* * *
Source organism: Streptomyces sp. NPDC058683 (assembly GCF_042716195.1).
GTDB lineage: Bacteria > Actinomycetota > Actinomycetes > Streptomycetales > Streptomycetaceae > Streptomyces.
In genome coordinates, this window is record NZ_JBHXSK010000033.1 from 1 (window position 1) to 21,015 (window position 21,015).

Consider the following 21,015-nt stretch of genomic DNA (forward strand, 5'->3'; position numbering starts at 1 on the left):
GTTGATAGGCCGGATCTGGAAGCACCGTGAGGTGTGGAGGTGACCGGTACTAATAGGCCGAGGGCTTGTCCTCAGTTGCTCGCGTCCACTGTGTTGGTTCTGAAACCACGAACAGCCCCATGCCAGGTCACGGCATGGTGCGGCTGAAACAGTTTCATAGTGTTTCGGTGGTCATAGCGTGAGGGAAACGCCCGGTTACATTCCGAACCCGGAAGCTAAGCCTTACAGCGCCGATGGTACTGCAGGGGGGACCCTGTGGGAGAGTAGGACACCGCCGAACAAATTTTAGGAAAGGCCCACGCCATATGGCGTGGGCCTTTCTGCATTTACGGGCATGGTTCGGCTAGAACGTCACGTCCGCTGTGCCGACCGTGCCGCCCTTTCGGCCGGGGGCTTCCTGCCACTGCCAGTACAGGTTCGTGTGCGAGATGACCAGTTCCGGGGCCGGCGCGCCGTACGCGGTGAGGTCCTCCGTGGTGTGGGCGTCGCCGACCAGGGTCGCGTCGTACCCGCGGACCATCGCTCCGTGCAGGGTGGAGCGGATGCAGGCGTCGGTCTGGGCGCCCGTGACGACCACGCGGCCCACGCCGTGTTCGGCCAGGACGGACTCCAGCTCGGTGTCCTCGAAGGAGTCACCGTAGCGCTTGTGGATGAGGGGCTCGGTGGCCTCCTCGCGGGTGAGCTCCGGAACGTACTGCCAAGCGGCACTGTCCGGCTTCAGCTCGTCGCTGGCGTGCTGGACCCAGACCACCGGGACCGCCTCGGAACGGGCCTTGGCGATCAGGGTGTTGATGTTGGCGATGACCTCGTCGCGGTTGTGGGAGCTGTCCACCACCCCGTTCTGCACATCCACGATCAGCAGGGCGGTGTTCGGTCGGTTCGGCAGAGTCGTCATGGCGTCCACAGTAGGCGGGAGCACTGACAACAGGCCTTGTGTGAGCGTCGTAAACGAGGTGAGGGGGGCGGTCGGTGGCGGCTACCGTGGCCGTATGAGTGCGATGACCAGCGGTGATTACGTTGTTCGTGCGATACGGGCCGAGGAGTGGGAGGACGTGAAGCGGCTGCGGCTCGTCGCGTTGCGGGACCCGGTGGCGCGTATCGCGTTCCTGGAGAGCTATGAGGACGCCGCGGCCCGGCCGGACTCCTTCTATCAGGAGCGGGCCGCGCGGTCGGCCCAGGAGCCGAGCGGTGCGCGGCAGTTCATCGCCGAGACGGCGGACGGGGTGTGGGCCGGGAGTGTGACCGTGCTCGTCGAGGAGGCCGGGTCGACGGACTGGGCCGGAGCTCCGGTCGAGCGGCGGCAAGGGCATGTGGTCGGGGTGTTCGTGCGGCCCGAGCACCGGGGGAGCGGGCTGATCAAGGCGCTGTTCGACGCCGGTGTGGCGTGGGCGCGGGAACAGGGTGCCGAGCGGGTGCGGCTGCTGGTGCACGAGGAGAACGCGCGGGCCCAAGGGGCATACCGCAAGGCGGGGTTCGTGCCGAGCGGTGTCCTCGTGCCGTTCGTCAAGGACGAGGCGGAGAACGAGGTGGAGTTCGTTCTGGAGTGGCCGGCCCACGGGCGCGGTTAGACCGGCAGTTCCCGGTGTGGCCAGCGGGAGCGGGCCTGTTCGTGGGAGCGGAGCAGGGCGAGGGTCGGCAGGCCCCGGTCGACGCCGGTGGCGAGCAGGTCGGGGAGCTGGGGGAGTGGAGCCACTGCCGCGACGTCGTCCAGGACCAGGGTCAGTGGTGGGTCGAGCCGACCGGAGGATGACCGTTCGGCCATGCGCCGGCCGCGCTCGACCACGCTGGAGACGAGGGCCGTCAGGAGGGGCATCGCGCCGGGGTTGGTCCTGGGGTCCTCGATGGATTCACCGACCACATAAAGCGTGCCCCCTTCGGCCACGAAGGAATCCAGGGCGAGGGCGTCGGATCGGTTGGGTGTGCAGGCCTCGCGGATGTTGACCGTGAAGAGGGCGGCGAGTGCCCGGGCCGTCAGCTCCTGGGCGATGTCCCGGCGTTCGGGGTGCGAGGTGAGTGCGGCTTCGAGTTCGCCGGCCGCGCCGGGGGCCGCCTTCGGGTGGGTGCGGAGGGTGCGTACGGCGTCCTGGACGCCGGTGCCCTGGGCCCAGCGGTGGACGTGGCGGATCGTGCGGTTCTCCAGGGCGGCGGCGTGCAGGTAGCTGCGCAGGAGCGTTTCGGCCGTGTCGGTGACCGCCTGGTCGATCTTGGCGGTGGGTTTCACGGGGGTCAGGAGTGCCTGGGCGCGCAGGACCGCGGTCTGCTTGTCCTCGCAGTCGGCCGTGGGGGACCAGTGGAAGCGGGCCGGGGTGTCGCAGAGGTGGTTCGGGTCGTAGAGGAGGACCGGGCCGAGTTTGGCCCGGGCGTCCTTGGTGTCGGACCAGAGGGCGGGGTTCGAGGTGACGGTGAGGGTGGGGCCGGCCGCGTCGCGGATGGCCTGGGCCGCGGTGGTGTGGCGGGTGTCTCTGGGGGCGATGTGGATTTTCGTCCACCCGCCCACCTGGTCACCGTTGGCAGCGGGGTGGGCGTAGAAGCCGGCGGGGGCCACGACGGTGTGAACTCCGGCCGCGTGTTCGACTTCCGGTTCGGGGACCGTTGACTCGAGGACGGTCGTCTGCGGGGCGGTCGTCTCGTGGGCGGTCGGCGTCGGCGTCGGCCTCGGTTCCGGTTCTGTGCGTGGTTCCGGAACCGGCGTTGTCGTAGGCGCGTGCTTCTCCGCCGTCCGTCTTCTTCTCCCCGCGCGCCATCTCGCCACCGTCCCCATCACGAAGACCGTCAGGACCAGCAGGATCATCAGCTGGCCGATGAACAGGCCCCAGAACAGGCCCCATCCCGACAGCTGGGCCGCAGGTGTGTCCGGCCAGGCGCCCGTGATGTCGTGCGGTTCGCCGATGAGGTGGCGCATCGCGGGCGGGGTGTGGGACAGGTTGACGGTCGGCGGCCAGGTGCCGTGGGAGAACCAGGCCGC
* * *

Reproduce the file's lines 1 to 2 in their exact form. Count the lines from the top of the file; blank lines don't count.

Source organism: Streptomyces sp. NPDC058683 (assembly GCF_042716195.1).
GTDB lineage: Bacteria > Actinomycetota > Actinomycetes > Streptomycetales > Streptomycetaceae > Streptomyces.